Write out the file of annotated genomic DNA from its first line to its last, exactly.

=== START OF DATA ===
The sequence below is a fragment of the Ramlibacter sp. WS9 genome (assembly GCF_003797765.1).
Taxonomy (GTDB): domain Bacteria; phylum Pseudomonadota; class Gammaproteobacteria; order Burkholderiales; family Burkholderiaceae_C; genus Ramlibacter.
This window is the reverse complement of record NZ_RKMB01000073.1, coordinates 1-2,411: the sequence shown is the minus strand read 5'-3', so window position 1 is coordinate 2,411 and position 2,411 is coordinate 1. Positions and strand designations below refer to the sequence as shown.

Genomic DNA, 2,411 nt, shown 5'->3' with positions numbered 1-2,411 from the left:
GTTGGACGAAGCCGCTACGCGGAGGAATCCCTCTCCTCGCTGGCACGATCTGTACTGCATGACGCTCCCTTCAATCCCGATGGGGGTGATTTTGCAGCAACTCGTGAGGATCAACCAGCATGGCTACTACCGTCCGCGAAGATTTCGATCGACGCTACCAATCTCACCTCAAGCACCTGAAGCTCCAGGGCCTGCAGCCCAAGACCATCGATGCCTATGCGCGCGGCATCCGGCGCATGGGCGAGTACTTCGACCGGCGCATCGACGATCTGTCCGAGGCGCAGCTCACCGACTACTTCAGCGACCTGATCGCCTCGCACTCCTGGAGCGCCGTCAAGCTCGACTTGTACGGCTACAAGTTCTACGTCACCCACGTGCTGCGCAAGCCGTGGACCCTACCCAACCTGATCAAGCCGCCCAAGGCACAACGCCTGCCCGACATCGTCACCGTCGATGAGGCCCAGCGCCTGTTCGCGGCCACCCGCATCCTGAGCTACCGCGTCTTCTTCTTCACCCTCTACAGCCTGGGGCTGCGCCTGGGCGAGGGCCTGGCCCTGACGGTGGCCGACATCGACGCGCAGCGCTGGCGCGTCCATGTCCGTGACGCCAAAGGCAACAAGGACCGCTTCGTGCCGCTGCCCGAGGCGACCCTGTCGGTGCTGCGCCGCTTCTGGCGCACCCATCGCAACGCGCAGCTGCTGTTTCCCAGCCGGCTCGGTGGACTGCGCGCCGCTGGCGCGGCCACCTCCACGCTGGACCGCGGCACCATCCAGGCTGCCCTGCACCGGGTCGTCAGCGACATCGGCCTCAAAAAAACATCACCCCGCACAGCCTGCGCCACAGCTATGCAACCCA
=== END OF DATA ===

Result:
The sequence below is a fragment of the Ramlibacter sp. WS9 genome (assembly GCF_003797765.1).
Taxonomy (GTDB): domain Bacteria; phylum Pseudomonadota; class Gammaproteobacteria; order Burkholderiales; family Burkholderiaceae_C; genus Ramlibacter.
This window is the reverse complement of record NZ_RKMB01000073.1, coordinates 1-2,411: the sequence shown is the minus strand read 5'-3', so window position 1 is coordinate 2,411 and position 2,411 is coordinate 1. Positions and strand designations below refer to the sequence as shown.

Genomic DNA, 2,411 nt, shown 5'->3' with positions numbered 1-2,411 from the left:
GTTGGACGAAGCCGCTACGCGGAGGAATCCCTCTCCTCGCTGGCACGATCTGTACTGCATGACGCTCCCTTCAATCCCGATGGGGGTGATTTTGCAGCAACTCGTGAGGATCAACCAGCATGGCTACTACCGTCCGCGAAGATTTCGATCGACGCTACCAATCTCACCTCAAGCACCTGAAGCTCCAGGGCCTGCAGCCCAAGACCATCGATGCCTATGCGCGCGGCATCCGGCGCATGGGCGAGTACTTCGACCGGCGCATCGACGATCTGTCCGAGGCGCAGCTCACCGACTACTTCAGCGACCTGATCGCCTCGCACTCCTGGAGCGCCGTCAAGCTCGACTTGTACGGCTACAAGTTCTACGTCACCCACGTGCTGCGCAAGCCGTGGACCCTACCCAACCTGATCAAGCCGCCCAAGGCACAACGCCTGCCCGACATCGTCACCGTCGATGAGGCCCAGCGCCTGTTCGCGGCCACCCGCATCCTGAGCTACCGCGTCTTCTTCTTCACCCTCTACAGCCTGGGGCTGCGCCTGGGCGAGGGCCTGGCCCTGACGGTGGCCGACATCGACGCGCAGCGCTGGCGCGTCCATGTCCGTGACGCCAAAGGCAACAAGGACCGCTTCGTGCCGCTGCCCGAGGCGACCCTGTCGGTGCTGCGCCGCTTCTGGCGCACCCATCGCAACGCGCAGCTGCTGTTTCCCAGCCGGCTCGGTGGACTGCGCGCCGCTGGCGCGGCCACCTCCACGCTGGACCGCGGCACCATCCAGGCTGCCCTGCACCGGGTCGTCAGCGACATCGGCCTCAAAAAAACATCACCCCGCACAGCCTGCGCCACAGCTATGCAACCCA